Before she turned 30, Estonian conductor Anu Tali had founded her own orchestra and was quickly becoming a well-known conductor in Scandinavia and the Baltic states. Her fame began to spread through Europe, Japan, and the United States in the early years of the twenty-first century. If she is not yet an A-list conductor, she is certainly a marketable one, although her photogenic qualities threaten to divert attention from her serious work in music education and international unity through music.
Her initial training was as a pianist; she graduated from the Talinn Music High School in 1991 and moved on to the Estonian Music Academy, supplementing her studies with master classes at the Sibelius Academy in Finland under conducting professor Jorma Panula. From 1998 to 2001 she also studied with Ilja Mussin and Leonid Kortshmar at the St. Petersburg Conservatory.
In 1997 Anu Tali and her twin sister Kadri, who handles administration, founded the Estonian-Finnish (now Nordic) Symphony Orchestra, a 90-member ensemble drawing young musicians not only from those two countries but also Russia, Great Britain, the United States, and other nations. Initially organized for concerts celebrating the 80th anniversary of Finnish independence, the orchestra gives five series of concerts per year, each revolving around a theme, such as "Life and Death."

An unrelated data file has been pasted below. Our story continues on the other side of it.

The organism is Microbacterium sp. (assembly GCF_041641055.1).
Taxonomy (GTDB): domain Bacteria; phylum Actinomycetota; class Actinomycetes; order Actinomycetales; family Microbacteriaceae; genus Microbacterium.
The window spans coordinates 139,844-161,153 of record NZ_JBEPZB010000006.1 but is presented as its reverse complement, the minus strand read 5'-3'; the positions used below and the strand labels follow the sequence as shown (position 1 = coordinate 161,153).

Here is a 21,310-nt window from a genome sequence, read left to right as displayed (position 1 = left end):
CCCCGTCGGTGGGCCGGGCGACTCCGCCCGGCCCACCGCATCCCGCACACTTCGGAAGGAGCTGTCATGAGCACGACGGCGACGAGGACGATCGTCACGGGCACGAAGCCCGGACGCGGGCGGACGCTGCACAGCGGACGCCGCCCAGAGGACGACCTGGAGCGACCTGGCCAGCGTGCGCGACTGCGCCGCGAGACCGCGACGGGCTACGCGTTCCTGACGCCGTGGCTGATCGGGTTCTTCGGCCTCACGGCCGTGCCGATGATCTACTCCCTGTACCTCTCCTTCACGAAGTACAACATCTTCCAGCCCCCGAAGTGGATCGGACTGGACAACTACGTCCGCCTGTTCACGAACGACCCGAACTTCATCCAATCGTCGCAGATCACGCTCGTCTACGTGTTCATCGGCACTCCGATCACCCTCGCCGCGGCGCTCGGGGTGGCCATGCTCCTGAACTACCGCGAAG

Tali has also worked regularly with the Estonian National Symphony Orchestra, specializing in family concerts and choral-related programs. Since 2002 she has further served as conductor of Vanemuine Opera in Tartu, Estonia. She gained significant international attention that year when she and the Nordic Symphony Orchestra recorded music of Estonian composer Veljo Tormis for Warner Classics; while simultaneously advocating Estonian music yet resisting being tagged a Baltic specialist, Tali followed that with a recording of Rachmaninov and Sibelius, as well as more Estonian works.